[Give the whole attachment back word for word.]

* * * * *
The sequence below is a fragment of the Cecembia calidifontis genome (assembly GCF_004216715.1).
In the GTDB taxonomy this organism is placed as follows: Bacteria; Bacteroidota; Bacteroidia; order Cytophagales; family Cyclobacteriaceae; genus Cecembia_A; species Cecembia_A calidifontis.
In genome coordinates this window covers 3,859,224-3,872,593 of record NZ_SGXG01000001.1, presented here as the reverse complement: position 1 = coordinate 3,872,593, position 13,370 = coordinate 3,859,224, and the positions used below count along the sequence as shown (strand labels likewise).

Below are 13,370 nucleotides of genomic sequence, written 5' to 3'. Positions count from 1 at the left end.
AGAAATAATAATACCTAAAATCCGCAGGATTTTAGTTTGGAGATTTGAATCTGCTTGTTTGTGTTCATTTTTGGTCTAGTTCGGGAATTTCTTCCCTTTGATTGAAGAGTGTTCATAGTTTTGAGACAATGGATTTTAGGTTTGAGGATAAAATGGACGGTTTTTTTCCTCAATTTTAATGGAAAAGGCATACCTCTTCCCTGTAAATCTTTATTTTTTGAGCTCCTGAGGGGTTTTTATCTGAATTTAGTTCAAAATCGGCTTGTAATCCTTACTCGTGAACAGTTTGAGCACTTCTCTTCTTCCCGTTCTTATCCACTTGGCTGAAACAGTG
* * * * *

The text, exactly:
The sequence below is a fragment of the Cecembia calidifontis genome (assembly GCF_004216715.1).
In the GTDB taxonomy this organism is placed as follows: Bacteria; Bacteroidota; Bacteroidia; order Cytophagales; family Cyclobacteriaceae; genus Cecembia_A; species Cecembia_A calidifontis.
In genome coordinates this window covers 3,859,224-3,872,593 of record NZ_SGXG01000001.1, presented here as the reverse complement: position 1 = coordinate 3,872,593, position 13,370 = coordinate 3,859,224, and the positions used below count along the sequence as shown (strand labels likewise).

Below are 13,370 nucleotides of genomic sequence, written 5' to 3'. Positions count from 1 at the left end.
AGAAATAATAATACCTAAAATCCGCAGGATTTTAGTTTGGAGATTTGAATCTGCTTGTTTGTGTTCATTTTTGGTCTAGTTCGGGAATTTCTTCCCTTTGATTGAAGAGTGTTCATAGTTTTGAGACAATGGATTTTAGGTTTGAGGATAAAATGGACGGTTTTTTTCCTCAATTTTAATGGAAAAGGCATACCTCTTCCCTGTAAATCTTTATTTTTTGAGCTCCTGAGGGGTTTTTATCTGAATTTAGTTCAAAATCGGCTTGTAATCCTTACTCGTGAACAGTTTGAGCACTTCTCTTCTTCCCGTTCTTATCCACTTGGCTGAAACAGTG